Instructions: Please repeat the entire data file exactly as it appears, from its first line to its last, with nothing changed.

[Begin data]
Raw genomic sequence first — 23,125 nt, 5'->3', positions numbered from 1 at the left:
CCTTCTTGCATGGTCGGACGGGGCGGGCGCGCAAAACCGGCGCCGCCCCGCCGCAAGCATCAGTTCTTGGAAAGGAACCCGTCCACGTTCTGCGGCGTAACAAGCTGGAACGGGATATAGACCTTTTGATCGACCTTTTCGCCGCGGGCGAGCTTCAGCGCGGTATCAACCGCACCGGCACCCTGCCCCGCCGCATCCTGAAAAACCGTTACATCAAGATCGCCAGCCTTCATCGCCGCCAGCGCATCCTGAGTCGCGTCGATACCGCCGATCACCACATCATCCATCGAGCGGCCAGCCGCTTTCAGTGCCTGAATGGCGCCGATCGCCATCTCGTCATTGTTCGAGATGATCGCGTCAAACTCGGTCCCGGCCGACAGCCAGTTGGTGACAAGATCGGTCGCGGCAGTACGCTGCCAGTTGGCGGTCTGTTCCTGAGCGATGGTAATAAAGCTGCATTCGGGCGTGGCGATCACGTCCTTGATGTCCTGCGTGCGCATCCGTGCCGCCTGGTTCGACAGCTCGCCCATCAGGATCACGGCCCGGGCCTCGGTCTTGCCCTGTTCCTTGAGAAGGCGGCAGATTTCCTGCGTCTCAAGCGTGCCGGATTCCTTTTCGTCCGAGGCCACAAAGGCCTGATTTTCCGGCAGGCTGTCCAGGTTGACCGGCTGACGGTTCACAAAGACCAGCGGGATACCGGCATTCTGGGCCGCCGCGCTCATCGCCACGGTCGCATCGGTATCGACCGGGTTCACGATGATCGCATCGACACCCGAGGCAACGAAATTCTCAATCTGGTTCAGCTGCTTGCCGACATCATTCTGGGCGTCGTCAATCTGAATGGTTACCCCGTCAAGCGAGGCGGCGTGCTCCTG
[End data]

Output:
Raw genomic sequence first — 23,125 nt, 5'->3', positions numbered from 1 at the left:
CCTTCTTGCATGGTCGGACGGGGCGGGCGCGCAAAACCGGCGCCGCCCCGCCGCAAGCATCAGTTCTTGGAAAGGAACCCGTCCACGTTCTGCGGCGTAACAAGCTGGAACGGGATATAGACCTTTTGATCGACCTTTTCGCCGCGGGCGAGCTTCAGCGCGGTATCAACCGCACCGGCACCCTGCCCCGCCGCATCCTGAAAAACCGTTACATCAAGATCGCCAGCCTTCATCGCCGCCAGCGCATCCTGAGTCGCGTCGATACCGCCGATCACCACATCATCCATCGAGCGGCCAGCCGCTTTCAGTGCCTGAATGGCGCCGATCGCCATCTCGTCATTGTTCGAGATGATCGCGTCAAACTCGGTCCCGGCCGACAGCCAGTTGGTGACAAGATCGGTCGCGGCAGTACGCTGCCAGTTGGCGGTCTGTTCCTGAGCGATGGTAATAAAGCTGCATTCGGGCGTGGCGATCACGTCCTTGATGTCCTGCGTGCGCATCCGTGCCGCCTGGTTCGACAGCTCGCCCATCAGGATCACGGCCCGGGCCTCGGTCTTGCCCTGTTCCTTGAGAAGGCGGCAGATTTCCTGCGTCTCAAGCGTGCCGGATTCCTTTTCGTCCGAGGCCACAAAGGCCTGATTTTCCGGCAGGCTGTCCAGGTTGACCGGCTGACGGTTCACAAAGACCAGCGGGATACCGGCATTCTGGGCCGCCGCGCTCATCGCCACGGTCGCATCGGTATCGACCGGGTTCACGATGATCGCATCGACACCCGAGGCAACGAAATTCTCAATCTGGTTCAGCTGCTTGCCGACATCATTCTGGGCGTCGTCAATCTGAATGGTTACCCCGTCAAGCGAGGCGGCGTGCTCCTG